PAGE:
Damage to the central nervous system and peripheral nervous system can occur from sustained alcohol consumption. Additionally, women have a higher mortality rate from alcoholism than men. Additionally, heavy drinking over time has been found to have a negative effect on reproductive functioning in women.
This results in reproductive dysfunction such as anovulation , decreased ovarian mass, problems or irregularity of the menstrual cycle , and early menopause.
Equal dosages of alcohol consumed by men and women generally result in women having higher blood alcohol concentrations BACs , since women generally have a higher percentage of body fat and therefore a lower volume of distribution for alcohol than men, and because the stomachs of men tend to metabolize alcohol more quickly. Severe cognitive problems are common; approximately 10 percent of all dementia cases are related to alcohol consumption, making it the second leading cause of dementia.
The social skills that are impaired by alcohol abuse include impairments in perceiving facial emotions, prosody perception problems and theory of mind deficits; the ability to understand humour is also impaired in alcohol abusers. The most prevalent psychiatric symptoms are anxiety and depression disorders. Psychiatric symptoms usually initially worsen during alcohol withdrawal, but typically improve or disappear with continued abstinence.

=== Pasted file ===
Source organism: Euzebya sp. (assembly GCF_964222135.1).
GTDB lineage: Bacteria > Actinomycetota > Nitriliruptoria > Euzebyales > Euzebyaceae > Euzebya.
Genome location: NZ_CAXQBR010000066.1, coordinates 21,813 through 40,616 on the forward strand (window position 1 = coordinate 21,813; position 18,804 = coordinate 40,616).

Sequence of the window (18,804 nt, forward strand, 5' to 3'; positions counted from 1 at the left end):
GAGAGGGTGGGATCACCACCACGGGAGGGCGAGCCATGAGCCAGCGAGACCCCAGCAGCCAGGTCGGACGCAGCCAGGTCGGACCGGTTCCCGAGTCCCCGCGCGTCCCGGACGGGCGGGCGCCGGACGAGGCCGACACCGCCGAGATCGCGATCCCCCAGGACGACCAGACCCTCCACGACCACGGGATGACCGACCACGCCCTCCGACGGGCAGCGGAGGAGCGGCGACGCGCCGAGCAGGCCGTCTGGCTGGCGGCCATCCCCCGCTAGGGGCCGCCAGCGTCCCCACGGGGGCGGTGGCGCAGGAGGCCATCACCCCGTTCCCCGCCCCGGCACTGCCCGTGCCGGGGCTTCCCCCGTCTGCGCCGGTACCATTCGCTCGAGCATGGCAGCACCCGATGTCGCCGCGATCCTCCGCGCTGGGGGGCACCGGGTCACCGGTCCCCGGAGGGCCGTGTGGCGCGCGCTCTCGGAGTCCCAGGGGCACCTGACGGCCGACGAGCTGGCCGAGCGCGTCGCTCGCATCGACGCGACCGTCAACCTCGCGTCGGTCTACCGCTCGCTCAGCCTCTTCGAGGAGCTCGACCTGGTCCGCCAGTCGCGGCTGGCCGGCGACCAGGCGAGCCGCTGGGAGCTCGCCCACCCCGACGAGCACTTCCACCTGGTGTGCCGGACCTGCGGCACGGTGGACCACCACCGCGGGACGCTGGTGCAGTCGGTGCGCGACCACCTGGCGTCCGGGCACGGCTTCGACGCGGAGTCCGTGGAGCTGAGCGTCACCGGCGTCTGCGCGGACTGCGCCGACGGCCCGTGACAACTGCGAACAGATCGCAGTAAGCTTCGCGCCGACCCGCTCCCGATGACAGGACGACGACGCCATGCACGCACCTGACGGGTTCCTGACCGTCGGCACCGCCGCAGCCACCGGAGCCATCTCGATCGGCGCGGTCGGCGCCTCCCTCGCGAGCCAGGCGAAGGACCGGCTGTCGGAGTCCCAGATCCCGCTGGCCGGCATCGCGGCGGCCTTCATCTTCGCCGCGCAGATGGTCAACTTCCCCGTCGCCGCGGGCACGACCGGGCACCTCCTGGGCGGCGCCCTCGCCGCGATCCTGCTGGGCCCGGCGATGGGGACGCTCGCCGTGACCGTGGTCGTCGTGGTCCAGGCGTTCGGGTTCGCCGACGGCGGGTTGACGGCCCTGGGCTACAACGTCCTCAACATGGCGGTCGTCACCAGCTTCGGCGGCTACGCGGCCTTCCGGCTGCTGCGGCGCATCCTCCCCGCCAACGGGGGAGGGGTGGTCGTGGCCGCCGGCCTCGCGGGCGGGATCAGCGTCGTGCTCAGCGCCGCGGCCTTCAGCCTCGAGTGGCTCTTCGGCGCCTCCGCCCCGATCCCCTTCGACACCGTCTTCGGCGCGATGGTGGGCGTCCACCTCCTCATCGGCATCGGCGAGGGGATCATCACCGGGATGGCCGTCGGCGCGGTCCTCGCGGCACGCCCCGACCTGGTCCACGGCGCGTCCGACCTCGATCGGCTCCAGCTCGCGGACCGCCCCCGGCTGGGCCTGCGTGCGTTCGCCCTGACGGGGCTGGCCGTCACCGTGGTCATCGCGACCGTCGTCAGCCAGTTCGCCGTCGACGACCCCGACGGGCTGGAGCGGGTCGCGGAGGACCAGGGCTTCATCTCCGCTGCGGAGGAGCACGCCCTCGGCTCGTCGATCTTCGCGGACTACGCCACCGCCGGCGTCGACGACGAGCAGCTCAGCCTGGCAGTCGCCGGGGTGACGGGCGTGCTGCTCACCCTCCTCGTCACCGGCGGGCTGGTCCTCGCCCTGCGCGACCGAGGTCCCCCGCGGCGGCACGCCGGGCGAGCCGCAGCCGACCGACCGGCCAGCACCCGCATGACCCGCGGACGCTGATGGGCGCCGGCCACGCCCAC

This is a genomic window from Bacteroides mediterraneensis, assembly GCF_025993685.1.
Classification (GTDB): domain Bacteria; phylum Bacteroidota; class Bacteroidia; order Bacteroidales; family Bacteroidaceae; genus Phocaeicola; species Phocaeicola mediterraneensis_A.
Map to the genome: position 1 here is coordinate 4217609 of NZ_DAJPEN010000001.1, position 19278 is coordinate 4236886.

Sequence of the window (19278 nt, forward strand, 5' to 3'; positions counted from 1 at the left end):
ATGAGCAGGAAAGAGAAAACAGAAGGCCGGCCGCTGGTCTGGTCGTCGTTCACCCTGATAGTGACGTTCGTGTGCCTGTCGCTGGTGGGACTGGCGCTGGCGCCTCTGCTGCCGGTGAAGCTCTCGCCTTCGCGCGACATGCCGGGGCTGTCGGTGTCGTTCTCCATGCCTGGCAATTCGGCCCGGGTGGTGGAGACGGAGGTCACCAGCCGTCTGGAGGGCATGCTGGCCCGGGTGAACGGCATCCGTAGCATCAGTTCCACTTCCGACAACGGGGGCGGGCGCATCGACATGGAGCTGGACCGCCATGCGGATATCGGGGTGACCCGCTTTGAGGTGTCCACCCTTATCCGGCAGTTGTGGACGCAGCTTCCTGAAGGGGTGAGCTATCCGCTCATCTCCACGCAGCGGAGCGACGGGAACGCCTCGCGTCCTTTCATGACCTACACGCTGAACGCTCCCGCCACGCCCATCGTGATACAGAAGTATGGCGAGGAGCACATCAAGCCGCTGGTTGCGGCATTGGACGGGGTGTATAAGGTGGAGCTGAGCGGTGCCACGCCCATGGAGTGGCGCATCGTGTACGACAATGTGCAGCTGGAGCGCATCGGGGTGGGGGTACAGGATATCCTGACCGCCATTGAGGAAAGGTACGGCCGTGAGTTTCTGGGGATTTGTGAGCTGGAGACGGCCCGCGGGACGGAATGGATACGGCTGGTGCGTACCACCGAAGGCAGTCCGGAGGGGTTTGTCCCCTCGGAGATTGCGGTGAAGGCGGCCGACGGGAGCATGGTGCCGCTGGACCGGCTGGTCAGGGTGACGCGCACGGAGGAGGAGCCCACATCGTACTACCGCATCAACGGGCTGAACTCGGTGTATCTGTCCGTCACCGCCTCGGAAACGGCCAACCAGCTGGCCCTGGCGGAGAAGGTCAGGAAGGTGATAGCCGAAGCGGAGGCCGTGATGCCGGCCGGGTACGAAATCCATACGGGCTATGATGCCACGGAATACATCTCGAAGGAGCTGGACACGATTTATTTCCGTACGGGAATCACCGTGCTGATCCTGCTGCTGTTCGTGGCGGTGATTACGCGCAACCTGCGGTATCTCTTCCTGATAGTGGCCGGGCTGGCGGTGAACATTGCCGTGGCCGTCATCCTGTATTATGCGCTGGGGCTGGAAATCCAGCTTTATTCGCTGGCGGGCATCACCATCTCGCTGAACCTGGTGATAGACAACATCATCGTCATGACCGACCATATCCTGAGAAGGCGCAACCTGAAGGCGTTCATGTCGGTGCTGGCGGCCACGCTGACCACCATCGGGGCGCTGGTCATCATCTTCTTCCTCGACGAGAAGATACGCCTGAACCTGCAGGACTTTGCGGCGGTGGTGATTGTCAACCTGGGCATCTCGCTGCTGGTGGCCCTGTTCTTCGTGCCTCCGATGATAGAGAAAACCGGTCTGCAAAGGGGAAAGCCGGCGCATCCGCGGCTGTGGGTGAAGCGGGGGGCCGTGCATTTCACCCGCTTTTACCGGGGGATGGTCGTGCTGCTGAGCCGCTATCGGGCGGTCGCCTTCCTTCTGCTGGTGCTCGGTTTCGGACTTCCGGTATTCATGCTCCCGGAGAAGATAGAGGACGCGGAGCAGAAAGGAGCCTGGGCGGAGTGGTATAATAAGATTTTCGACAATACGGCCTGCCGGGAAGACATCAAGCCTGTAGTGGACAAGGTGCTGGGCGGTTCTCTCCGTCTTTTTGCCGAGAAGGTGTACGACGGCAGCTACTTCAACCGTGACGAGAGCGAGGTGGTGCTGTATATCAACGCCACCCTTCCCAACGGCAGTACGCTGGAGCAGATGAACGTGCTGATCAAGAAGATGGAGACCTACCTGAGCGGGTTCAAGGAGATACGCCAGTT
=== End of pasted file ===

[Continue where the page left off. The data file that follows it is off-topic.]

Women who have alcohol-use disorders often have a co-occurring psychiatric diagnosis such as major depression , anxiety , panic disorder , bulimia , post-traumatic stress disorder PTSD , or borderline personality disorder. Social effects See also: Drug-related crime Serious social problems arise from alcoholism; these dilemmas are caused by the pathological changes in the brain and the intoxicating effects of alcohol.
Drinking at inappropriate times and behavior caused by reduced judgment can lead to legal consequences, such as criminal charges for drunk driving  or public disorder, or civil penalties for tortious behavior, and may lead to a criminal sentence.
An alcoholic's behavior and mental impairment while drunk can profoundly affect those surrounding him and lead to isolation from family and friends. This isolation can lead to marital conflict and divorce , or contribute to domestic violence.